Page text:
Anglican Samizdat

July 7, 2009

Tolerating the intolerable

Filed under: Anglican Angst,homosexuality — David Jenkins @ 11:53 am
Tags: ,

George Pitcher has this to say about Dr. Nazir-Ali’s call for repentance:

But his comments in yesterday’s Sunday Telegraph, which he is expected to repeat today, that homosexuals should “repent and be changed” cannot pass unchallenged. Or rather, they should not go challenged only by homosexual rights campaigners, such as Peter Tatchell, who you would expect to be somewhat antipathetic to the expressed view.

Because Dr Nazir-Ali is wrong in the eyes of a broad swath of kind and tolerant people of differing sexualities, social mores and of the Christian faith, other faiths and no faith at all. Badly, badly wrong.

I say that I didn’t want to have another fight with him because such fights polarise Anglicans, and we’re at our best when we’re talking. I went to a private lunch recently, to which Dr Nazir-Ali was also invited. He didn’t show. The seat next to me went empty. I do hope he didn’t bottle it; it’s important that religious leaders don’t just inhabit comfort zones with friends who share their views.

Dr Nazir-Ali’s friends are the Fellowship of Confessing Anglicans (Foca), who this week will try to get the Anglican schism over homosexuality going again, while denying that they are doing any such thing. Had he turned up to our lunch, I would have asked him why he and Foca are so convinced that they know the mind of God better than those who disagree with them and that their interpretation of scripture is with absolute certainty the one and only true one.

When I write about the Church and homosexuality, inevitably I receive messages that read simply “Romans 1:26-27” or “1 Corinthians 6:9”, as if that settles something. We can argue scripture until we’re at the pearly gates. But the essential difference between Dr Nazir-Ali and me is this: I accept, disappointing as I would find it in my fiery furnace, that he might be right. By contrast, he and his friends cannot accept that I might be right, claim that I can’t be a proper Christian, and some of them go so far as to suggest that I’ll burn in hell for all eternity.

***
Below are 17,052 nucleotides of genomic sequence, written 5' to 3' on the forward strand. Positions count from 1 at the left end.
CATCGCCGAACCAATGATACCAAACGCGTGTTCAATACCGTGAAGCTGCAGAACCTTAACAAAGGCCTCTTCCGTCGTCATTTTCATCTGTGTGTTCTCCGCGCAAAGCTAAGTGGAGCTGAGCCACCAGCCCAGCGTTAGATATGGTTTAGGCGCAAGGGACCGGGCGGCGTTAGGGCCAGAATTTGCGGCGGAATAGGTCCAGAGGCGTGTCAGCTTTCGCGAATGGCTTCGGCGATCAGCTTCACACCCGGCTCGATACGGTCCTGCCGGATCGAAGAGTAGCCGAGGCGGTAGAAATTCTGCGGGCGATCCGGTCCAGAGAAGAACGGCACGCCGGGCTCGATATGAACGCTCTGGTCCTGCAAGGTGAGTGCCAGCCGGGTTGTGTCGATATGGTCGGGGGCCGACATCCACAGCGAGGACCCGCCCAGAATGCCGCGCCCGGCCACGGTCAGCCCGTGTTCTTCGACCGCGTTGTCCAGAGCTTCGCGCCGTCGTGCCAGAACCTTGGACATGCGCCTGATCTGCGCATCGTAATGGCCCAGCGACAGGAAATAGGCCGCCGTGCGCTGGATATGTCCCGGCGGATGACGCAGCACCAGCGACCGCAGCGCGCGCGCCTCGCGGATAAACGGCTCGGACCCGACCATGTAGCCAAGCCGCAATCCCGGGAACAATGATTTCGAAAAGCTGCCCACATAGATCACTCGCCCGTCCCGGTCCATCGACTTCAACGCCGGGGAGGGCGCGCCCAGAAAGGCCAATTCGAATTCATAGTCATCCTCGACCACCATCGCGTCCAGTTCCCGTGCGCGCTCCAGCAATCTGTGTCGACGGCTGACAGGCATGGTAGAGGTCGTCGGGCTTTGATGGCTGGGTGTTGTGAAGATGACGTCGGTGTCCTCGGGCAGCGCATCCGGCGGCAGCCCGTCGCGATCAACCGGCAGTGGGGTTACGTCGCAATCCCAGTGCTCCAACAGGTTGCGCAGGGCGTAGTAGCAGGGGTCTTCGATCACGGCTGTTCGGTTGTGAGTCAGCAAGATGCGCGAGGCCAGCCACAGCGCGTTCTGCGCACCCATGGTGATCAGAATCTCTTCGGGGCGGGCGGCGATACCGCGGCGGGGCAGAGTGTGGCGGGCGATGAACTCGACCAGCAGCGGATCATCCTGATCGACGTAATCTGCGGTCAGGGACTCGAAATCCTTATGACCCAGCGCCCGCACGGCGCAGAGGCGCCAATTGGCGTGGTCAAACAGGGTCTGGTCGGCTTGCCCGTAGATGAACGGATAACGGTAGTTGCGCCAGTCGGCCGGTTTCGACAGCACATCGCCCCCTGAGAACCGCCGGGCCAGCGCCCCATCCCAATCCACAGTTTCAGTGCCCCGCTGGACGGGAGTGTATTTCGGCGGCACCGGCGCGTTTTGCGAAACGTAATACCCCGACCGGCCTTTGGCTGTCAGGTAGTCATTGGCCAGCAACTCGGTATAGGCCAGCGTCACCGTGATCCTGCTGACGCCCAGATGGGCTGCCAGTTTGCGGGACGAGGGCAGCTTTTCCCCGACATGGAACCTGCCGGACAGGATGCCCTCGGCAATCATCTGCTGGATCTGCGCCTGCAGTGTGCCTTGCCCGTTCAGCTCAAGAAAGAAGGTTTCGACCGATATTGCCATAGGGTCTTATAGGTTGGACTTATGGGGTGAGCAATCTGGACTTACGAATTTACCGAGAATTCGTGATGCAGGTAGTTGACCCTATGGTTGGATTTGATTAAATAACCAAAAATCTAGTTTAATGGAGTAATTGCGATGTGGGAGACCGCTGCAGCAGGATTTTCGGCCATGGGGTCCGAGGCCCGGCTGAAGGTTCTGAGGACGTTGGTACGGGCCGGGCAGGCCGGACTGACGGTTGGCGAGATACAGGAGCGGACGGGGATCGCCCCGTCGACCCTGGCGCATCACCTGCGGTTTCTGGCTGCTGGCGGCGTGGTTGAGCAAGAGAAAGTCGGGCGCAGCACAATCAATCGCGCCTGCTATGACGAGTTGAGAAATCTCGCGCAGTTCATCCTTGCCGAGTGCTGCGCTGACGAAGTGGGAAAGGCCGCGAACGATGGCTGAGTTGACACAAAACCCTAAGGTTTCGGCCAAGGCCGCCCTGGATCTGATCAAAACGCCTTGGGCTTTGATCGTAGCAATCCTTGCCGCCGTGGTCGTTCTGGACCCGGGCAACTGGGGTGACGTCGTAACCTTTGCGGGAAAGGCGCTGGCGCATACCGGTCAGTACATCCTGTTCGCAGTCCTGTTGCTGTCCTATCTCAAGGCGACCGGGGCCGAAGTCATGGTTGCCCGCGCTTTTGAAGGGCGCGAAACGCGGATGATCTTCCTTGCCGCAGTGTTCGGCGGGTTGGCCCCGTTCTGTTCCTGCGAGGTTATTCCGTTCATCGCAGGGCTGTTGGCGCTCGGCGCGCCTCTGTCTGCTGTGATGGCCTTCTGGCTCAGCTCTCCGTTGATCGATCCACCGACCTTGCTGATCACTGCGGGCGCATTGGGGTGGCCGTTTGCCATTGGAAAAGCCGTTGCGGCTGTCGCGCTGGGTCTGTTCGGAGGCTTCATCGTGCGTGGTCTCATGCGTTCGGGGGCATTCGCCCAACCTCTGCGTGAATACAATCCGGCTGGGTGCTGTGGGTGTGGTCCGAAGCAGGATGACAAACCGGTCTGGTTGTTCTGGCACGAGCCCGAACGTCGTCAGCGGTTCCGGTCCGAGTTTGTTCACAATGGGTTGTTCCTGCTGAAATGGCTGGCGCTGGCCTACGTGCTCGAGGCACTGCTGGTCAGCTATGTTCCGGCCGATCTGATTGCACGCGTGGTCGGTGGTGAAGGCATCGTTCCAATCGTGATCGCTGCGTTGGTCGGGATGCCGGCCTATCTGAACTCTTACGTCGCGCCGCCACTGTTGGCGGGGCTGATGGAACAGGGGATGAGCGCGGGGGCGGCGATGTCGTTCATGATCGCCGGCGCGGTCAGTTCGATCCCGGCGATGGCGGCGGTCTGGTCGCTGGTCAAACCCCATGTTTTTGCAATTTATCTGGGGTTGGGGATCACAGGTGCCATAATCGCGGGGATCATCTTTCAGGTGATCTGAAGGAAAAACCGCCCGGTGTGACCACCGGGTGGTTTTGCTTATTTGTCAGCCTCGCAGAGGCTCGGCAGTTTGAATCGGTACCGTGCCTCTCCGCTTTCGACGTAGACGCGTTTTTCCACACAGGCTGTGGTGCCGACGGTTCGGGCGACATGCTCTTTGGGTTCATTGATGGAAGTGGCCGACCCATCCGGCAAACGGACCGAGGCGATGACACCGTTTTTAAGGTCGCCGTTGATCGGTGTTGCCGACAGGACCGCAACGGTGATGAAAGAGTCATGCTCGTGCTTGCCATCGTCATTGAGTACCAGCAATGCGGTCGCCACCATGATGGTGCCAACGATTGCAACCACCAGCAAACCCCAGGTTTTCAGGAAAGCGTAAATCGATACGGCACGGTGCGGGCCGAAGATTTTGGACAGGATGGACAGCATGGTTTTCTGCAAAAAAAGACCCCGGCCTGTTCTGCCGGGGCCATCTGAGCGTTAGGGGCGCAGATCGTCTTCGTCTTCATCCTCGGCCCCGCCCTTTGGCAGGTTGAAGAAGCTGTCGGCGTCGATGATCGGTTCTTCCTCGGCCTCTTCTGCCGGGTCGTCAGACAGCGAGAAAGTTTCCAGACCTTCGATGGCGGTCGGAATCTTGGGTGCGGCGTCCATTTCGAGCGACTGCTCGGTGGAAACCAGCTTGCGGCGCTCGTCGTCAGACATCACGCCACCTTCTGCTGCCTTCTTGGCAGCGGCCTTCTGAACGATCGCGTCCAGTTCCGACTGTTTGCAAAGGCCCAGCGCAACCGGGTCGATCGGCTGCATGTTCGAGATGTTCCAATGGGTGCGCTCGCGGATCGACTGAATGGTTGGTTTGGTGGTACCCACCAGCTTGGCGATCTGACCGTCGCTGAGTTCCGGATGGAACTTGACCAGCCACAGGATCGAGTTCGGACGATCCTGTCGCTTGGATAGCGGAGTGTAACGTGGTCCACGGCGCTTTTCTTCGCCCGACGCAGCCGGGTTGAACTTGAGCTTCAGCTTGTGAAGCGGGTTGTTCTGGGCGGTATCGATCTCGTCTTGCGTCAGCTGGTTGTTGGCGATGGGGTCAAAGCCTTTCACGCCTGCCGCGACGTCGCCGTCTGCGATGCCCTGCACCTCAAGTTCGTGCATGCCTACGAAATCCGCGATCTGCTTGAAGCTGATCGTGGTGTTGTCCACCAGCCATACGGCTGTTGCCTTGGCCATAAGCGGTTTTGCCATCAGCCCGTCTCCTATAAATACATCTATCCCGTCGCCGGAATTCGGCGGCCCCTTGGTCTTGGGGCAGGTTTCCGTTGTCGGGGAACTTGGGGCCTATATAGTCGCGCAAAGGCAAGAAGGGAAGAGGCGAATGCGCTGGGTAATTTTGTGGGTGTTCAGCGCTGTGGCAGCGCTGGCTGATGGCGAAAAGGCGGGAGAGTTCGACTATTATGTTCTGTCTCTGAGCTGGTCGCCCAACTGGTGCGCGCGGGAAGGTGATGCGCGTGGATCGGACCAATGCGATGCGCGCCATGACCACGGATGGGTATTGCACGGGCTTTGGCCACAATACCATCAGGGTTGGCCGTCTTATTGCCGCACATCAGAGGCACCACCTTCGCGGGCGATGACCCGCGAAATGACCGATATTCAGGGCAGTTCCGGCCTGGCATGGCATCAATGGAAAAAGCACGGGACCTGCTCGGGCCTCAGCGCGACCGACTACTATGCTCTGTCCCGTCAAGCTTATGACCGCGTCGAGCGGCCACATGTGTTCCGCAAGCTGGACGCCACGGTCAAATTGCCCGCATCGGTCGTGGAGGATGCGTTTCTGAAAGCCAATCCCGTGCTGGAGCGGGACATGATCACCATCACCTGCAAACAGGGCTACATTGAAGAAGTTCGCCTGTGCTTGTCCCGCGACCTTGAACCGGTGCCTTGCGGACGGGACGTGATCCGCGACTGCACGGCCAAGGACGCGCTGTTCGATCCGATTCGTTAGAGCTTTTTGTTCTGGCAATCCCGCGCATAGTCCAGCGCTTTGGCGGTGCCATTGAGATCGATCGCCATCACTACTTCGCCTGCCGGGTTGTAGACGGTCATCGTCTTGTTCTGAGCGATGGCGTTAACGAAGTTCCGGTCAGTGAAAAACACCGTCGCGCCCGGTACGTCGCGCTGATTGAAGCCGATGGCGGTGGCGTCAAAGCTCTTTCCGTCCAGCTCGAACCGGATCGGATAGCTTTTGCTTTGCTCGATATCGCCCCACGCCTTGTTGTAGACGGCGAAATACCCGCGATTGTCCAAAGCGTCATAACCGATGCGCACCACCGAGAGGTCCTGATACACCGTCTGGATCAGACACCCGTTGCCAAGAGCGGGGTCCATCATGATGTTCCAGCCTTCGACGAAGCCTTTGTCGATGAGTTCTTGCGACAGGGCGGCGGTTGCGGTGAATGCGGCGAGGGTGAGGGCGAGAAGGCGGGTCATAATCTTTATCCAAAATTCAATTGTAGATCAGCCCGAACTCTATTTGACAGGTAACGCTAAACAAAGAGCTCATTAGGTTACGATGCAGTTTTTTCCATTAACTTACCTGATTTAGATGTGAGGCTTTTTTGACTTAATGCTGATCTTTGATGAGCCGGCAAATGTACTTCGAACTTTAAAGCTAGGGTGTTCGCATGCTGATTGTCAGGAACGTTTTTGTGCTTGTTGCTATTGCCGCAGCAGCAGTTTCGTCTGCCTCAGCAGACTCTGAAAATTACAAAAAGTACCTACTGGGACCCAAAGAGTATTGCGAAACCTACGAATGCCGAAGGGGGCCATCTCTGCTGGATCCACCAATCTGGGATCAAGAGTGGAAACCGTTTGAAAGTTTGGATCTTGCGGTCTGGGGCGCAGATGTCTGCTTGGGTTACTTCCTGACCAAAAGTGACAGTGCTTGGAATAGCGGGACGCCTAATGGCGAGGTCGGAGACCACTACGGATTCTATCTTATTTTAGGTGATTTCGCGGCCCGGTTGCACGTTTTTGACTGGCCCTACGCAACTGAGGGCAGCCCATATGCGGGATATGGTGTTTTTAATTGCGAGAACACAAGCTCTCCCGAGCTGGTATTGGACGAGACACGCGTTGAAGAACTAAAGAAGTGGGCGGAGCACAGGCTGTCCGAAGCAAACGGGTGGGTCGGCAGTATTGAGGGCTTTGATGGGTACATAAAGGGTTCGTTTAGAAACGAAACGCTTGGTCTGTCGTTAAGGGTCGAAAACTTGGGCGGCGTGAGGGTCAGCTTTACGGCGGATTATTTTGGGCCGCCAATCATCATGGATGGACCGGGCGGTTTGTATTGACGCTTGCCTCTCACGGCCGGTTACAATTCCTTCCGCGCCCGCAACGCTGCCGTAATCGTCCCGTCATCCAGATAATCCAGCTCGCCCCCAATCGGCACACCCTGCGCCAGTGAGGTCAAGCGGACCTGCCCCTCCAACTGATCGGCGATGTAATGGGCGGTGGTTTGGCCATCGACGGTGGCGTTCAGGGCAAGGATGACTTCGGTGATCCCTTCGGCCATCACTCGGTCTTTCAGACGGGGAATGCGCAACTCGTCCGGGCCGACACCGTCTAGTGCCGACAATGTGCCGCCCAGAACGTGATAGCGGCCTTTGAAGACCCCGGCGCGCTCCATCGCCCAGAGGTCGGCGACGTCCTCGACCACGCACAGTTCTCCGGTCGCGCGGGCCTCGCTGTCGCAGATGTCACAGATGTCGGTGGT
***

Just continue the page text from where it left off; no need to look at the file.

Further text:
And there’s the real problem: it’s an issue of intolerance. Anglicanism has long been characterised by a broad tolerance. But my tolerance of Dr Nazir-Ali and his friends, that they are Anglicans with whom I happen vehemently to disagree, doesn’t seem to be reciprocated.

There are a number of problems with what George Pitcher has to say:

The first is that Pitcher’s understanding of tolerance is the characteristically mushy I’m OK, you’re OK, we can all get along wet version. To be tolerant of another’s views used to mean disagreement did not result in violence, being thrown into prison or war. Now it is the wimpy you might be right and an expectation of reciprocation. Just imagine Peter’s first sermon at Pentecost: “Look I know this is really hard to believe, but Jesus rose from the dead. I’m sure most people disagree and I respect your opinion because I could be wrong”. That would have worked well.

Second, Pitcher has set the value of soggy tolerance above that of truth. Ultimately he cares less for whether, from a Christian perspective, blessing homosexual activity is right or wrong than he does for whether those who disagree can still belong to the same institution.

Third, Pitcher is cheerfully discarding 2000 of Christian understanding of human sexuality for the sake of conforming to the culture of effete liberals in which he finds himself. Changing the biblical understanding of human sexuality also changes our understanding of human nature itself; changing that calls into question the God in whose image we are made.

Interestingly, Theo Hobson in the Guardian also takes Pitcher to task from a liberal perspective: